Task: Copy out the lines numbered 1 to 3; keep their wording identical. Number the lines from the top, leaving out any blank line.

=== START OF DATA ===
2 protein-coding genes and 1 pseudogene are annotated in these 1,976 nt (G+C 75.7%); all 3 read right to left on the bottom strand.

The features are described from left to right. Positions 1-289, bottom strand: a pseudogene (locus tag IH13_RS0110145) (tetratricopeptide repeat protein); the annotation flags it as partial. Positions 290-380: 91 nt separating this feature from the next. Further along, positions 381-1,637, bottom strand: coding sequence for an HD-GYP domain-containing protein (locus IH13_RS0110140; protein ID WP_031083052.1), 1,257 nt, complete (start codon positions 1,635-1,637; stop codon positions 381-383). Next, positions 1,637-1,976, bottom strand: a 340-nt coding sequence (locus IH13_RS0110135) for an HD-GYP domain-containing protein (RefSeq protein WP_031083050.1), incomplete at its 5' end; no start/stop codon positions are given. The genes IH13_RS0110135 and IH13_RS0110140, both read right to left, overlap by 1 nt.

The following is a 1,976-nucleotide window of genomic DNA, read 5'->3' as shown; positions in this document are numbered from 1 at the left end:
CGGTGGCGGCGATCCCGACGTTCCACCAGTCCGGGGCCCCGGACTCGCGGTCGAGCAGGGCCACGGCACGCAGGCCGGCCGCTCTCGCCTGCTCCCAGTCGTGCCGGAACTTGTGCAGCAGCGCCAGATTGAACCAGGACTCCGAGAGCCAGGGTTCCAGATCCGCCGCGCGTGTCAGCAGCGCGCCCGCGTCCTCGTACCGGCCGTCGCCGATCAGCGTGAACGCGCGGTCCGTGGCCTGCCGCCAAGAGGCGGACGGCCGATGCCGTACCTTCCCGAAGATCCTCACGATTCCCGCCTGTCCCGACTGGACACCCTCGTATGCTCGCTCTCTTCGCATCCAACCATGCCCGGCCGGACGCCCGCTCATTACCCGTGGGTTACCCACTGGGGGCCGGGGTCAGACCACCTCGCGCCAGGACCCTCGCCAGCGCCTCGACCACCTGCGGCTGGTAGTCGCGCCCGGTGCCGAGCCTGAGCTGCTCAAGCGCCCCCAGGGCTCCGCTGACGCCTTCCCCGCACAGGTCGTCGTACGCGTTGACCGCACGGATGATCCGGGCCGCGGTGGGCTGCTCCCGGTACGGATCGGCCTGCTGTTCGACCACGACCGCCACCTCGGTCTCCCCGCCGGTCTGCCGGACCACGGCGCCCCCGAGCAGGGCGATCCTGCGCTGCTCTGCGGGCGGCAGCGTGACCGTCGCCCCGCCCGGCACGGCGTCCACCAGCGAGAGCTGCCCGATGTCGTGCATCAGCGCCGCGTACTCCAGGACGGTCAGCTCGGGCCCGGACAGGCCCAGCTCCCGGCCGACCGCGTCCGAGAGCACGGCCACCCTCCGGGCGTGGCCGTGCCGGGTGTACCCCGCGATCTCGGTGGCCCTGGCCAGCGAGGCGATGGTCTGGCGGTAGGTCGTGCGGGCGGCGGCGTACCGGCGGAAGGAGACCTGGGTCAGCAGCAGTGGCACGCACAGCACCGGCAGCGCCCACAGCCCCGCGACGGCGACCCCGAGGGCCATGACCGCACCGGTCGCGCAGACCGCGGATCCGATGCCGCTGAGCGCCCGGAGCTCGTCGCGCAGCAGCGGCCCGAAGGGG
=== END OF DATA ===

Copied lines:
2 protein-coding genes and 1 pseudogene are annotated in these 1,976 nt (G+C 75.7%); all 3 read right to left on the bottom strand.

The features are described from left to right. Positions 1-289, bottom strand: a pseudogene (locus tag IH13_RS0110145) (tetratricopeptide repeat protein); the annotation flags it as partial. Positions 290-380: 91 nt separating this feature from the next. Further along, positions 381-1,637, bottom strand: coding sequence for an HD-GYP domain-containing protein (locus IH13_RS0110140; protein ID WP_031083052.1), 1,257 nt, complete (start codon positions 1,635-1,637; stop codon positions 381-383). Next, positions 1,637-1,976, bottom strand: a 340-nt coding sequence (locus IH13_RS0110135) for an HD-GYP domain-containing protein (RefSeq protein WP_031083050.1), incomplete at its 5' end; no start/stop codon positions are given. The genes IH13_RS0110135 and IH13_RS0110140, both read right to left, overlap by 1 nt.

The following is a 1,976-nucleotide window of genomic DNA, read 5'->3' as shown; positions in this document are numbered from 1 at the left end: